A Possible Isolated Neutron Star near the CrA Molecular Cloud

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Session 78 -- Pulsars and Neutron Stars
Display presentation, Wednesday, 11, 1995, 9:20am - 6:30pm

[78.13] A Possible Isolated Neutron Star near the CrA Molecular Cloud

F.M.Walter, S.J.Wolk (SUNY Stony Brook)

It is thought that there are some 10$^8$ isolated neutron stars in our galaxy. These should be bright soft X-ray/EUV sources, and were expected to make a significant contribution to the ROSAT PSPC and WFC source catalogs. To date they have not.

In a ROSAT PSPC survey of the Corona Australis molecular cloud, we discovered a bright (3~c~s$^{-1}$), soft (kT=60~eV) X-ray source. The source was also seen in the ROSAT all sky survey, two years prior to the pointed observation, with the same count rate and spectrum. The column of N$_H\sim$10$^{20}$cm$^{-2}$ suggests a distance comparable to the 120~pc to the CrA molecular cloud. There is no obvious optical counterpart; all the stars in the field brighter than V$\sim$19 are red. $\frac{F_x}{F_v}$ exceeds unity, and may exceed 2000. The observable parameters are comparable to those predicted by Blaes \& Madau (ApJ 403 , 690, 1993) for a neutron star accreting isotropically from the interstellar medium. The emitting area is 260~km$^2$ at a distance of 100~pc.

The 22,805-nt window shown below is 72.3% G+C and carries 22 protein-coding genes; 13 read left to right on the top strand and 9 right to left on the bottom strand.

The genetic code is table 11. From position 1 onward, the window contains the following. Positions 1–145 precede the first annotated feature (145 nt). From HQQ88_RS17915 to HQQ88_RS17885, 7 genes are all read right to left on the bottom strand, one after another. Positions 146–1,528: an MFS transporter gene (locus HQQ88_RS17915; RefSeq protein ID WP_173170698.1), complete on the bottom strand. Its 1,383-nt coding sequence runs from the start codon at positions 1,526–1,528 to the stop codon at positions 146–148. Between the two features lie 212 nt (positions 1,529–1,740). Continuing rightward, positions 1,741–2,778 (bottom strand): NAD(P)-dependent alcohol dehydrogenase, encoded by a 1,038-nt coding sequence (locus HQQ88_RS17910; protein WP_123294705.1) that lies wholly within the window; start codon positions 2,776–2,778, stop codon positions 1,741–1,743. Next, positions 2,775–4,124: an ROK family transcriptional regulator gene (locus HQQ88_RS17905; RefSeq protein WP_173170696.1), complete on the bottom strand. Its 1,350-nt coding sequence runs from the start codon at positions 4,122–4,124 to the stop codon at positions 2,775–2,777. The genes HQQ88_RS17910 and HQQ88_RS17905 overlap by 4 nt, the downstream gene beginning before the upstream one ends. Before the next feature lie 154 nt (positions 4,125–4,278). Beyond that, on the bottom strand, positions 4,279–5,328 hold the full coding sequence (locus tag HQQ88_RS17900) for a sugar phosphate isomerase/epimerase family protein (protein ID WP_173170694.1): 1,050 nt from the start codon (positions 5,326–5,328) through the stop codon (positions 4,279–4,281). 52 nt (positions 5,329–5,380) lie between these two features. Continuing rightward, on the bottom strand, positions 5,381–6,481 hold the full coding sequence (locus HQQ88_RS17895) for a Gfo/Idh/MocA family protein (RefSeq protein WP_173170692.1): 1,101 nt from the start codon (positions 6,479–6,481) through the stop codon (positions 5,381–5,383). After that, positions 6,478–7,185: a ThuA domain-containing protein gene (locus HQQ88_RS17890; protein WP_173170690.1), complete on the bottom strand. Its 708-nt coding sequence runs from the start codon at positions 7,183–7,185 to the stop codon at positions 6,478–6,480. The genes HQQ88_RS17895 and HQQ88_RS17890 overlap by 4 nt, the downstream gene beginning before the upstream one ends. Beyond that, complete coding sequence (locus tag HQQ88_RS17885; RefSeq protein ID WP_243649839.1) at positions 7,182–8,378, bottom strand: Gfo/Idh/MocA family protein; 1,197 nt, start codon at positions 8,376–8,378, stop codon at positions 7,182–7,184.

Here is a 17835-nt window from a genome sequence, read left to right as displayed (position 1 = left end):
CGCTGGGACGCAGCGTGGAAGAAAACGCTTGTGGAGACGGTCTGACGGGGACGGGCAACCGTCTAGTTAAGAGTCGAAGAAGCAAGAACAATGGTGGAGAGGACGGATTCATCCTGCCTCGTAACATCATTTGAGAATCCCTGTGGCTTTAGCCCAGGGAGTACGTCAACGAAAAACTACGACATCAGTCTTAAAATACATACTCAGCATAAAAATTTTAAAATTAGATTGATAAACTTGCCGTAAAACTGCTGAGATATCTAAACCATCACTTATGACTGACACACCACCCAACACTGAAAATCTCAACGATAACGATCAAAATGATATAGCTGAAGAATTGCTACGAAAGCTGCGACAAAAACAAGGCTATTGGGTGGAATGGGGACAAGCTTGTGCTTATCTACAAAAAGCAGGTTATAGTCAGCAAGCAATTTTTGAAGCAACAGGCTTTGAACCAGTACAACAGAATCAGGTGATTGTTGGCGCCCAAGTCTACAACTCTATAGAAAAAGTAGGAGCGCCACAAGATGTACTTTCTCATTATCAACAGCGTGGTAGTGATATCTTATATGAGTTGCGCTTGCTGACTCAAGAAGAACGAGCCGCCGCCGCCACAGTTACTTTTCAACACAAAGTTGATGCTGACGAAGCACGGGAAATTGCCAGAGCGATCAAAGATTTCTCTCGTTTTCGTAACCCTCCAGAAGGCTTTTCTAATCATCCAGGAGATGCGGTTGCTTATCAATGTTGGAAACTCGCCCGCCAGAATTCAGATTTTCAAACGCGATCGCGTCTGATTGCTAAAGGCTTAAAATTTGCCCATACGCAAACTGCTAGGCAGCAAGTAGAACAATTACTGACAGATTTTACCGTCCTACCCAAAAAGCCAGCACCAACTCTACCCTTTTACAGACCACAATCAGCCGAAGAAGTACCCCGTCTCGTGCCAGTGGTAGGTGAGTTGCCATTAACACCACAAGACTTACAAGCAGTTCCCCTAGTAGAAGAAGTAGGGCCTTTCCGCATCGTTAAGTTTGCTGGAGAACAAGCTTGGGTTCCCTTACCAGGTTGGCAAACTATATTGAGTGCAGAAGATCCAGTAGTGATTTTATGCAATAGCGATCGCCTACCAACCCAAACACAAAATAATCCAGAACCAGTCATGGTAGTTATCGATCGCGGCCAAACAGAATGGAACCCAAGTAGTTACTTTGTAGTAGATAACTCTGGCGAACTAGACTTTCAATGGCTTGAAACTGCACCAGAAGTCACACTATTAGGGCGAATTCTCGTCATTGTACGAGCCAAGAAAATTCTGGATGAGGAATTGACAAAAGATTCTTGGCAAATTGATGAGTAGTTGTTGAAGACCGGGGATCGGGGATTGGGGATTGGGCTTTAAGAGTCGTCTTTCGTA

We will present arguments that this object is indeed an example of an isolated neutron star. If so, the expected UBV magnitudes are 25.7, 27.1, and 27.4, respectively. A recent ROSAT HRI position should significantly decrease the positional uncertainty and aid in the search for an optical counterpart.

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